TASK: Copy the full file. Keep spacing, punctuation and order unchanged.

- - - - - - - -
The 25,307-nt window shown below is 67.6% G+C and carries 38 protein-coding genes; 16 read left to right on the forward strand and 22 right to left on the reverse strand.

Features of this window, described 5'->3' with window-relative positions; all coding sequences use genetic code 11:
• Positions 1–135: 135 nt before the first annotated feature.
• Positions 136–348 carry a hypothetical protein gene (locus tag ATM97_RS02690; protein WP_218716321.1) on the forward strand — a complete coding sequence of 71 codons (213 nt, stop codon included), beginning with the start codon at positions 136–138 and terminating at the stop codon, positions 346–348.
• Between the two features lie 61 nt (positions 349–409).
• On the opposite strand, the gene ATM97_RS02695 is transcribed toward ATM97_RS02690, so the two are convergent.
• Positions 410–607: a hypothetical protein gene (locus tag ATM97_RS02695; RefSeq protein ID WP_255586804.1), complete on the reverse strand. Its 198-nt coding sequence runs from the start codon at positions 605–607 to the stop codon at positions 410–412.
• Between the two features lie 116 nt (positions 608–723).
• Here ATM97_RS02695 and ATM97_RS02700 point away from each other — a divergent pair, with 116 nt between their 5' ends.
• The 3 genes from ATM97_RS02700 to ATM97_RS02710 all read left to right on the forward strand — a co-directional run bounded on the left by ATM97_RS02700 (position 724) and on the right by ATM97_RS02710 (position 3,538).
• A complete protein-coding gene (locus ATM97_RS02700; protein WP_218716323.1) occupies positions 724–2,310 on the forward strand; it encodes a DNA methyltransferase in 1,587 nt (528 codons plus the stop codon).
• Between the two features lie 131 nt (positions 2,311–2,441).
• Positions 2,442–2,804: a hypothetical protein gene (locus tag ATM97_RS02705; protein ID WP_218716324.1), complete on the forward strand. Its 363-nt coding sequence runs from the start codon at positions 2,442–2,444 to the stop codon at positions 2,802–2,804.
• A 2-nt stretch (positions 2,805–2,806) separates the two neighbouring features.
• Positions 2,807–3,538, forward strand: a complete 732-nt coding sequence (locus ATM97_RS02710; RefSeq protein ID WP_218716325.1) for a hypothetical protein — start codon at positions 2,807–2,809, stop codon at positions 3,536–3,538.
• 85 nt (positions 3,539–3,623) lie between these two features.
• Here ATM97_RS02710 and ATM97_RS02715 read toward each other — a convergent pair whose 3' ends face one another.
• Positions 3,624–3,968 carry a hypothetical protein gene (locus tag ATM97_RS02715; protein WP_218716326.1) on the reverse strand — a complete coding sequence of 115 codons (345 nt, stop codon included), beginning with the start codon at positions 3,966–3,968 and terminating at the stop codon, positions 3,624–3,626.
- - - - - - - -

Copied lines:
The 25,307-nt window shown below is 67.6% G+C and carries 38 protein-coding genes; 16 read left to right on the forward strand and 22 right to left on the reverse strand.

Features of this window, described 5'->3' with window-relative positions; all coding sequences use genetic code 11:
• Positions 1–135: 135 nt before the first annotated feature.
• Positions 136–348 carry a hypothetical protein gene (locus tag ATM97_RS02690; protein WP_218716321.1) on the forward strand — a complete coding sequence of 71 codons (213 nt, stop codon included), beginning with the start codon at positions 136–138 and terminating at the stop codon, positions 346–348.
• Between the two features lie 61 nt (positions 349–409).
• On the opposite strand, the gene ATM97_RS02695 is transcribed toward ATM97_RS02690, so the two are convergent.
• Positions 410–607: a hypothetical protein gene (locus tag ATM97_RS02695; RefSeq protein ID WP_255586804.1), complete on the reverse strand. Its 198-nt coding sequence runs from the start codon at positions 605–607 to the stop codon at positions 410–412.
• Between the two features lie 116 nt (positions 608–723).
• Here ATM97_RS02695 and ATM97_RS02700 point away from each other — a divergent pair, with 116 nt between their 5' ends.
• The 3 genes from ATM97_RS02700 to ATM97_RS02710 all read left to right on the forward strand — a co-directional run bounded on the left by ATM97_RS02700 (position 724) and on the right by ATM97_RS02710 (position 3,538).
• A complete protein-coding gene (locus ATM97_RS02700; protein WP_218716323.1) occupies positions 724–2,310 on the forward strand; it encodes a DNA methyltransferase in 1,587 nt (528 codons plus the stop codon).
• Between the two features lie 131 nt (positions 2,311–2,441).
• Positions 2,442–2,804: a hypothetical protein gene (locus tag ATM97_RS02705; protein ID WP_218716324.1), complete on the forward strand. Its 363-nt coding sequence runs from the start codon at positions 2,442–2,444 to the stop codon at positions 2,802–2,804.
• A 2-nt stretch (positions 2,805–2,806) separates the two neighbouring features.
• Positions 2,807–3,538, forward strand: a complete 732-nt coding sequence (locus ATM97_RS02710; RefSeq protein ID WP_218716325.1) for a hypothetical protein — start codon at positions 2,807–2,809, stop codon at positions 3,536–3,538.
• 85 nt (positions 3,539–3,623) lie between these two features.
• Here ATM97_RS02710 and ATM97_RS02715 read toward each other — a convergent pair whose 3' ends face one another.
• Positions 3,624–3,968 carry a hypothetical protein gene (locus tag ATM97_RS02715; protein WP_218716326.1) on the reverse strand — a complete coding sequence of 115 codons (345 nt, stop codon included), beginning with the start codon at positions 3,966–3,968 and terminating at the stop codon, positions 3,624–3,626.